How To Secure Your Business With Zero Trust Cyber Security

How To Secure Your Business With Zero Trust Cyber Security

Is your business’s digital defence foolproof? That’s the question in today’s world.

Nowadays, threats to businesses aren’t just about physical issues like theft; they come through digital channels—data, networks, and internet connectivity.

Up until recently, internet security mostly relied on ‘trust but verify.’ Connections got access automatically if they proved they were legit, like using passwords and spam protection.

Now, there’s a shift to a zero trust model. It’s about ‘never trust, always verify,’ meaning stricter access requirements and more user monitoring within the network.

This shift can make a big difference in today’s digital landscape. In this blog, we’ll explain why and how to implement it.

What is zero trust, and what are the principles?

Zero trust is a security concept in IT. It says organisations shouldn’t automatically trust anything or anyone trying to access their network, no matter where it’s coming from.

Instead, everything and everyone needs to be verified before getting access.

Key principles of a zero trust cybersecurity policy include:

  • Least-privilege access: Only allowing access to the parts of the network directly needed. For example, a finance person can access financial databases but not IT admin or HR.
  • Micro-segmentation: Breaking the network into smaller segments. If there’s a problem in one, it won’t bring down the whole system.
  • Continuous authentication: Monitoring user behaviour. If someone does something odd, the system reacts and blocks them, often using AI.

When done right, these principles work together to protect your digital assets.

Benefits of zero trust for businesses

Zero trust has several benefits, such as:

  • Risk reduction: Even if a cyber attack breaches your firewall, the damage is limited, and downtime is reduced.
  • Adaptability to hybrid and remote working: In the age of remote work, zero trust helps monitor various sources of network access.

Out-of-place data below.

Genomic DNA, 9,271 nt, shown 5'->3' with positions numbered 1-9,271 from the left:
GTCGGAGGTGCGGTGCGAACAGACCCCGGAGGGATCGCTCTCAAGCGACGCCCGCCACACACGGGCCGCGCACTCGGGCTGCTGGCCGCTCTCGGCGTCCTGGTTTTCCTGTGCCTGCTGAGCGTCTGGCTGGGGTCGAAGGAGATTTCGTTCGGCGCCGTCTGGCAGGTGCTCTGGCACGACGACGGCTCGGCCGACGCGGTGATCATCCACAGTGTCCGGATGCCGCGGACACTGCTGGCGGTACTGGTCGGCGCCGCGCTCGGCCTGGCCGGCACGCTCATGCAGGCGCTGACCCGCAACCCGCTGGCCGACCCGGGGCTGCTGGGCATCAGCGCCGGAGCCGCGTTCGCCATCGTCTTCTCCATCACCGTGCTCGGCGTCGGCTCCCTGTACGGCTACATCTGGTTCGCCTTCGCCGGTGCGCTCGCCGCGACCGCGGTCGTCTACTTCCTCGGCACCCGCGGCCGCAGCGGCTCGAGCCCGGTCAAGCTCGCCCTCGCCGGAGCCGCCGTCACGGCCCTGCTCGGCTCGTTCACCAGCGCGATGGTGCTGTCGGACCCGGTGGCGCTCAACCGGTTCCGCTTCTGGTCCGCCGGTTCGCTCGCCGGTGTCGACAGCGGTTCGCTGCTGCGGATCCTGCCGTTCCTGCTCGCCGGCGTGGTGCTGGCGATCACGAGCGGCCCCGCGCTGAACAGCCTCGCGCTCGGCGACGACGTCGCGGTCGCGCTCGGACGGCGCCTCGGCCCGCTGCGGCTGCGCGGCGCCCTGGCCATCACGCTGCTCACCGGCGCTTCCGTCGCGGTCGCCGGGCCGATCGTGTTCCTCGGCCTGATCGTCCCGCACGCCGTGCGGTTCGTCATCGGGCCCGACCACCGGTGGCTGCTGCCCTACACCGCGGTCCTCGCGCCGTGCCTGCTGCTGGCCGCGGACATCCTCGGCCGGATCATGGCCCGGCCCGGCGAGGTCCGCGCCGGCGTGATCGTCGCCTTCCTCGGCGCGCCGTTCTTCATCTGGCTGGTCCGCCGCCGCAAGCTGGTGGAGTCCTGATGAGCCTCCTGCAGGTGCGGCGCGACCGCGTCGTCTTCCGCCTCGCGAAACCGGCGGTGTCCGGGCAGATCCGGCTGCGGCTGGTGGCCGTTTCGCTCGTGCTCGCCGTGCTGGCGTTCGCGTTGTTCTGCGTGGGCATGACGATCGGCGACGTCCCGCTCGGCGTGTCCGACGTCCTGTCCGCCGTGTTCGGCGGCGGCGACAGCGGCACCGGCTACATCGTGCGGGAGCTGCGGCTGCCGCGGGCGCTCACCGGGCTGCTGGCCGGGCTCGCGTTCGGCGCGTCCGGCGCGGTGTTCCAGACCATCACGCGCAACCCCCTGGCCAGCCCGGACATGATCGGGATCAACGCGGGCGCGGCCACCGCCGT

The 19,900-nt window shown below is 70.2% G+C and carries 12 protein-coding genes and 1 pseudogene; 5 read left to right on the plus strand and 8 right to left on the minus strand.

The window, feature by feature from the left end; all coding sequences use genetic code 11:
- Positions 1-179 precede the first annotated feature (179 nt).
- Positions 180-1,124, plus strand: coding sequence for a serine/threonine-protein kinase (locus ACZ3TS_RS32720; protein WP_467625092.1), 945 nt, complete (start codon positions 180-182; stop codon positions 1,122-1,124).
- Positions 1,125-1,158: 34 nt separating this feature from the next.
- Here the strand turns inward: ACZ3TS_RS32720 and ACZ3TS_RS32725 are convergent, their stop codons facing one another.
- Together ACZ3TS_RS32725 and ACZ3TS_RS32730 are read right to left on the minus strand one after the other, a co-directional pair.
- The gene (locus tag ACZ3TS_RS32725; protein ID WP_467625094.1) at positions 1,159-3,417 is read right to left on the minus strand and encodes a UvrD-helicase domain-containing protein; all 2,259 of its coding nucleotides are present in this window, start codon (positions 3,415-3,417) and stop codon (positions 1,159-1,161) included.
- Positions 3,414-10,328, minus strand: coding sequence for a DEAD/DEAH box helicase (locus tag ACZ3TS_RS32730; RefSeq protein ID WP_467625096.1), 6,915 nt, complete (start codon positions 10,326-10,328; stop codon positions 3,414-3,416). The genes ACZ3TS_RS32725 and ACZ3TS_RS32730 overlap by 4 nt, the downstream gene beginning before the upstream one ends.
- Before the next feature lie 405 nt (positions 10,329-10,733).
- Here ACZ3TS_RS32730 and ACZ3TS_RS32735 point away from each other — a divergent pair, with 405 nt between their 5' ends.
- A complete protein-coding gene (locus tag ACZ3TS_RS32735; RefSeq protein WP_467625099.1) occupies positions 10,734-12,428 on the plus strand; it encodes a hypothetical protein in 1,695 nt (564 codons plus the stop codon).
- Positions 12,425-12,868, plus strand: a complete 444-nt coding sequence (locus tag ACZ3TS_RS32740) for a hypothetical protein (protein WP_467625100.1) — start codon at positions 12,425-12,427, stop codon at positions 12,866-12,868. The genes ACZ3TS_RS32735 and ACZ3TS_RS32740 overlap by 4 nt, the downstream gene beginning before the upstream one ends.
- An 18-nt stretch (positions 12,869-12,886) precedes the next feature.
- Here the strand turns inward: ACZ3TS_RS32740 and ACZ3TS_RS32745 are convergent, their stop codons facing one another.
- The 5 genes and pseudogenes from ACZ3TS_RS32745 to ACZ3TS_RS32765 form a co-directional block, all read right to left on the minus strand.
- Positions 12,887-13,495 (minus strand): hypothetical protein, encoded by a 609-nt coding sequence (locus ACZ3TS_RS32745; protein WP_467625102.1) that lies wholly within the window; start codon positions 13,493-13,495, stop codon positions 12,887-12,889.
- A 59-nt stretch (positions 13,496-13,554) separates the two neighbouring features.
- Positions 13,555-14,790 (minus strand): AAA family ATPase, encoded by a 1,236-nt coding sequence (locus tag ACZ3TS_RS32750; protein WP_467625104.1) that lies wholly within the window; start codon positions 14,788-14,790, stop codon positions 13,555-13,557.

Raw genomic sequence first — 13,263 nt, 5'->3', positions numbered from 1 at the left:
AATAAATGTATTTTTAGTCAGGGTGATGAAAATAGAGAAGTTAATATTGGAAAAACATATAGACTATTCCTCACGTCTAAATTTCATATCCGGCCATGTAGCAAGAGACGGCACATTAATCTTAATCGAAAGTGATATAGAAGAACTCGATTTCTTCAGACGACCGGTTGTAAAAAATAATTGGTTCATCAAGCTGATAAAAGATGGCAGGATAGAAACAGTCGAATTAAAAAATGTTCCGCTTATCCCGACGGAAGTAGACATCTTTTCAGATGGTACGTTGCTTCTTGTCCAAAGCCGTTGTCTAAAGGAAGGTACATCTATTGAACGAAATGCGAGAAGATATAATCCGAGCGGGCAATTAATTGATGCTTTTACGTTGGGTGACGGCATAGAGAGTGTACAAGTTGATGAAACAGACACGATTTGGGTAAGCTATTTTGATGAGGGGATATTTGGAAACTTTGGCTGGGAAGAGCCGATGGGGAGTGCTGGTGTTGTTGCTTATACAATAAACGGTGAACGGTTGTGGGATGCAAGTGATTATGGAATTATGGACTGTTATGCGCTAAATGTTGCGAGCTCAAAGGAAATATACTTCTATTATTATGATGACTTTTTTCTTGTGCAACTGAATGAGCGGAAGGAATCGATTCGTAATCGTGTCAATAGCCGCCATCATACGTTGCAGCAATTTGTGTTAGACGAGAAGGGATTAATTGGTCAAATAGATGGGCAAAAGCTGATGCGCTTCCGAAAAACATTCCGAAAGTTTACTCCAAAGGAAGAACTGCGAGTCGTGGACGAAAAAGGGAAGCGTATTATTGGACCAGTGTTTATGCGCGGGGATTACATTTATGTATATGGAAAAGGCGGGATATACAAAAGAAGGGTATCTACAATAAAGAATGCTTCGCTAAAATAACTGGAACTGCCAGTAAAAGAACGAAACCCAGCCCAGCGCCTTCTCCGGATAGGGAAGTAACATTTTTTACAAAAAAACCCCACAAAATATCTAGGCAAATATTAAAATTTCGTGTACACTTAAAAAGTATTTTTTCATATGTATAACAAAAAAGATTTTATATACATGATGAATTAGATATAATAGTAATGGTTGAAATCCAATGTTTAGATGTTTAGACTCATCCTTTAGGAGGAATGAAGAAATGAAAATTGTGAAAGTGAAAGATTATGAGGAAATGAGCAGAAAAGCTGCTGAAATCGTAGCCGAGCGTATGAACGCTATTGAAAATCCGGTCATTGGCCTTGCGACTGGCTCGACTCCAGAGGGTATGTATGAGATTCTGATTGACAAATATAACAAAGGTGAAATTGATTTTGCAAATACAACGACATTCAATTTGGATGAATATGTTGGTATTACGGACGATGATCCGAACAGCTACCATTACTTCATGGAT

• Enhanced data privacy compliance: Important for regulations like GDPR, limiting who and what can access sensitive information.

Implementation challenges

But implementing a zero trust cybersecurity policy can be tricky. Common issues include dealing with old systems, costs, and training.

Your current cybersecurity setup might not smoothly transition. Every network is different, so it depends on what you already have. You’ll need an IT expert to help, but the key is having a solid strategy.

Costs can be a barrier. Zero trust networks might need a hefty investment. It’s crucial to analyse the risk before deciding on the path forward.

And then there’s the staff and training. Some might find zero trust policies frustrating, as authentication and verification can slow things down. Regular training is essential for updates and changes.

Steps for adopting a Zero Trust cybersecurity policy

Here’s a basic framework to implement a zero trust policy:

  • Assess current infrastructure: Check what you already have and how easy it is to change.
  • Identify critical assets: Prioritise important databases and networks.
  • Define access policies: Decide how the network allows or denies access.
  • Implementation: Get your IT department or a consultant to put the new procedures in place.
  • Training: Make sure everyone knows how to use the network and is aware of potential risks.
  • Continuous monitoring and adapting: Regularly check the effectiveness of the zero trust setup and make adjustments.

How Mansys can help set up a zero trust security posture

Thinking about implementing a zero trust policy? Start by evaluating your current security measures. Are they good enough, or could a zero trust setup be better?

At Mansys, we aim to help by providing specialised services to boost efficiency, cut costs, and drive sales. Reach out for a chat if you want assistance with zero trust security. We’d be happy to explain why it’s crucial in today’s world.